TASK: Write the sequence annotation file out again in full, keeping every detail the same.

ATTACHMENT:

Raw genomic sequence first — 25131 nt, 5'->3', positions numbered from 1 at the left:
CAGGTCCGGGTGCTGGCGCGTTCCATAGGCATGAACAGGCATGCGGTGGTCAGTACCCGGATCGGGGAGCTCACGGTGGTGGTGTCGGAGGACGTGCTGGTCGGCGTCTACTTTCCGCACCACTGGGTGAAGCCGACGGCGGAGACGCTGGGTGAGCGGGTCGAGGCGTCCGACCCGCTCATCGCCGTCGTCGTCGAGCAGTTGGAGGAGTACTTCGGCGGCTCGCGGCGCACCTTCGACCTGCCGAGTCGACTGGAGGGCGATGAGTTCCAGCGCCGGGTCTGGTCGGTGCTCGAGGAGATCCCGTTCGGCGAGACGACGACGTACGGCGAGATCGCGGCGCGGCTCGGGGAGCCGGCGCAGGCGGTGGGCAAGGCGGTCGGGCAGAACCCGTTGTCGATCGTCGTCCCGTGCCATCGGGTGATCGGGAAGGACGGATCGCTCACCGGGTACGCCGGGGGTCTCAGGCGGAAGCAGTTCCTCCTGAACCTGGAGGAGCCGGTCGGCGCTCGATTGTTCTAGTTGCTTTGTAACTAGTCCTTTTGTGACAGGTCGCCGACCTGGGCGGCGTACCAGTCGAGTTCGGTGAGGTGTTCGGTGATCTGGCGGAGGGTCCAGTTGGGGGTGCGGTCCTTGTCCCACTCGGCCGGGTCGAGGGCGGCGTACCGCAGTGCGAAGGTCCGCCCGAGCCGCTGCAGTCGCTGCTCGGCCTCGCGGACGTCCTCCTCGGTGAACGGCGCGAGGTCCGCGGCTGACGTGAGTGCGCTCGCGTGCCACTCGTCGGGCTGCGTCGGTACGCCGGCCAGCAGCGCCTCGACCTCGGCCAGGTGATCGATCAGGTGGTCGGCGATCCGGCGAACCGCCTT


Raw genomic sequence first — 25131 nt, 5'->3', positions numbered from 1 at the left:
CAGGTCCGGGTGCTGGCGCGTTCCATAGGCATGAACAGGCATGCGGTGGTCAGTACCCGGATCGGGGAGCTCACGGTGGTGGTGTCGGAGGACGTGCTGGTCGGCGTCTACTTTCCGCACCACTGGGTGAAGCCGACGGCGGAGACGCTGGGTGAGCGGGTCGAGGCGTCCGACCCGCTCATCGCCGTCGTCGTCGAGCAGTTGGAGGAGTACTTCGGCGGCTCGCGGCGCACCTTCGACCTGCCGAGTCGACTGGAGGGCGATGAGTTCCAGCGCCGGGTCTGGTCGGTGCTCGAGGAGATCCCGTTCGGCGAGACGACGACGTACGGCGAGATCGCGGCGCGGCTCGGGGAGCCGGCGCAGGCGGTGGGCAAGGCGGTCGGGCAGAACCCGTTGTCGATCGTCGTCCCGTGCCATCGGGTGATCGGGAAGGACGGATCGCTCACCGGGTACGCCGGGGGTCTCAGGCGGAAGCAGTTCCTCCTGAACCTGGAGGAGCCGGTCGGCGCTCGATTGTTCTAGTTGCTTTGTAACTAGTCCTTTTGTGACAGGTCGCCGACCTGGGCGGCGTACCAGTCGAGTTCGGTGAGGTGTTCGGTGATCTGGCGGAGGGTCCAGTTGGGGGTGCGGTCCTTGTCCCACTCGGCCGGGTCGAGGGCGGCGTACCGCAGTGCGAAGGTCCGCCCGAGCCGCTGCAGTCGCTGCTCGGCCTCGCGGACGTCCTCCTCGGTGAACGGCGCGAGGTCCGCGGCTGACGTGAGTGCGCTCGCGTGCCACTCGTCGGGCTGCGTCGGTACGCCGGCCAGCAGCGCCTCGACCTCGGCCAGGTGATCGATCAGGTGGTCGGCGATCCGGCGAACCGCCTT